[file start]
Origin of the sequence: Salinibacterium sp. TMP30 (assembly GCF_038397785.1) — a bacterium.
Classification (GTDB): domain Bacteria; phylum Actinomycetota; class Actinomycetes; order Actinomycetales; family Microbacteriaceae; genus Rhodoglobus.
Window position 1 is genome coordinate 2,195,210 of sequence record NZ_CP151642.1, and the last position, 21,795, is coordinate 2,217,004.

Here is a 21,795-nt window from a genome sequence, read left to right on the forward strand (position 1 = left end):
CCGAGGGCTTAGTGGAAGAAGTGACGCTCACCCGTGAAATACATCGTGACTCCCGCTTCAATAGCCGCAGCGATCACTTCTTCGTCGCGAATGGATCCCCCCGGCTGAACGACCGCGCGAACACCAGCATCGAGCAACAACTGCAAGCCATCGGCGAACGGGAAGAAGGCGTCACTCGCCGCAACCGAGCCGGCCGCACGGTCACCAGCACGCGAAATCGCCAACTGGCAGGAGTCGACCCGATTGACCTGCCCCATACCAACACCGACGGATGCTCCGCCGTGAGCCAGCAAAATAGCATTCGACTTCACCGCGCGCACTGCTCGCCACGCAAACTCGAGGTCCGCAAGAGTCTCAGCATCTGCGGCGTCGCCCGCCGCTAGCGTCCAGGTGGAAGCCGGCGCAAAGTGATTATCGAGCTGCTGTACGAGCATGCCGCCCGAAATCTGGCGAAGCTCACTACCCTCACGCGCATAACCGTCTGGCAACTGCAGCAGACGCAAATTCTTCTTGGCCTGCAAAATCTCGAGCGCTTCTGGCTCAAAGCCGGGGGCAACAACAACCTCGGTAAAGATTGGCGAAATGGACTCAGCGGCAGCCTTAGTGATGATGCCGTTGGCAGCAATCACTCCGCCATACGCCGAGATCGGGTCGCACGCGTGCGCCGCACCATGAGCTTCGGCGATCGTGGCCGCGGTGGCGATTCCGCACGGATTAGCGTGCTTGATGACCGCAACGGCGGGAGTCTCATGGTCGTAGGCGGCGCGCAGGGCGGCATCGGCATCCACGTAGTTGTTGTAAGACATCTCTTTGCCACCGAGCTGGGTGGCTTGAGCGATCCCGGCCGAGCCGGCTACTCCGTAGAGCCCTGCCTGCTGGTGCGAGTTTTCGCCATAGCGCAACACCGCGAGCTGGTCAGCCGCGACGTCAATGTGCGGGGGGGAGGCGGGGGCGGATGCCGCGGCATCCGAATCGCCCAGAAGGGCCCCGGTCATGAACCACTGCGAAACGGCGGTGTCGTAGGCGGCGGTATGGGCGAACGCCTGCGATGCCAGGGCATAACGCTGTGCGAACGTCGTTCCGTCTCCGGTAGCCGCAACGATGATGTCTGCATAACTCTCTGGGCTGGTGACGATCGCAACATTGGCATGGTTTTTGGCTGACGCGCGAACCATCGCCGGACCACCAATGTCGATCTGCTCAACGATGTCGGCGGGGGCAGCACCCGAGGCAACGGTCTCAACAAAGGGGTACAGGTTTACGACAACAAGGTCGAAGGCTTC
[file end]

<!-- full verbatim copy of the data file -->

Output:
Origin of the sequence: Salinibacterium sp. TMP30 (assembly GCF_038397785.1) — a bacterium.
Classification (GTDB): domain Bacteria; phylum Actinomycetota; class Actinomycetes; order Actinomycetales; family Microbacteriaceae; genus Rhodoglobus.
Window position 1 is genome coordinate 2,195,210 of sequence record NZ_CP151642.1, and the last position, 21,795, is coordinate 2,217,004.

Here is a 21,795-nt window from a genome sequence, read left to right on the forward strand (position 1 = left end):
CCGAGGGCTTAGTGGAAGAAGTGACGCTCACCCGTGAAATACATCGTGACTCCCGCTTCAATAGCCGCAGCGATCACTTCTTCGTCGCGAATGGATCCCCCCGGCTGAACGACCGCGCGAACACCAGCATCGAGCAACAACTGCAAGCCATCGGCGAACGGGAAGAAGGCGTCACTCGCCGCAACCGAGCCGGCCGCACGGTCACCAGCACGCGAAATCGCCAACTGGCAGGAGTCGACCCGATTGACCTGCCCCATACCAACACCGACGGATGCTCCGCCGTGAGCCAGCAAAATAGCATTCGACTTCACCGCGCGCACTGCTCGCCACGCAAACTCGAGGTCCGCAAGAGTCTCAGCATCTGCGGCGTCGCCCGCCGCTAGCGTCCAGGTGGAAGCCGGCGCAAAGTGATTATCGAGCTGCTGTACGAGCATGCCGCCCGAAATCTGGCGAAGCTCACTACCCTCACGCGCATAACCGTCTGGCAACTGCAGCAGACGCAAATTCTTCTTGGCCTGCAAAATCTCGAGCGCTTCTGGCTCAAAGCCGGGGGCAACAACAACCTCGGTAAAGATTGGCGAAATGGACTCAGCGGCAGCCTTAGTGATGATGCCGTTGGCAGCAATCACTCCGCCATACGCCGAGATCGGGTCGCACGCGTGCGCCGCACCATGAGCTTCGGCGATCGTGGCCGCGGTGGCGATTCCGCACGGATTAGCGTGCTTGATGACCGCAACGGCGGGAGTCTCATGGTCGTAGGCGGCGCGCAGGGCGGCATCGGCATCCACGTAGTTGTTGTAAGACATCTCTTTGCCACCGAGCTGGGTGGCTTGAGCGATCCCGGCCGAGCCGGCTACTCCGTAGAGCCCTGCCTGCTGGTGCGAGTTTTCGCCATAGCGCAACACCGCGAGCTGGTCAGCCGCGACGTCAATGTGCGGGGGGGAGGCGGGGGCGGATGCCGCGGCATCCGAATCGCCCAGAAGGGCCCCGGTCATGAACCACTGCGAAACGGCGGTGTCGTAGGCGGCGGTATGGGCGAACGCCTGCGATGCCAGGGCATAACGCTGTGCGAACGTCGTTCCGTCTCCGGTAGCCGCAACGATGATGTCTGCATAACTCTCTGGGCTGGTGACGATCGCAACATTGGCATGGTTTTTGGCTGACGCGCGAACCATCGCCGGACCACCAATGTCGATCTGCTCAACGATGTCGGCGGGGGCAGCACCCGAGGCAACGGTCTCAACAAAGGGGTACAGGTTTACGACAACAAGGTCGAAGGCTTC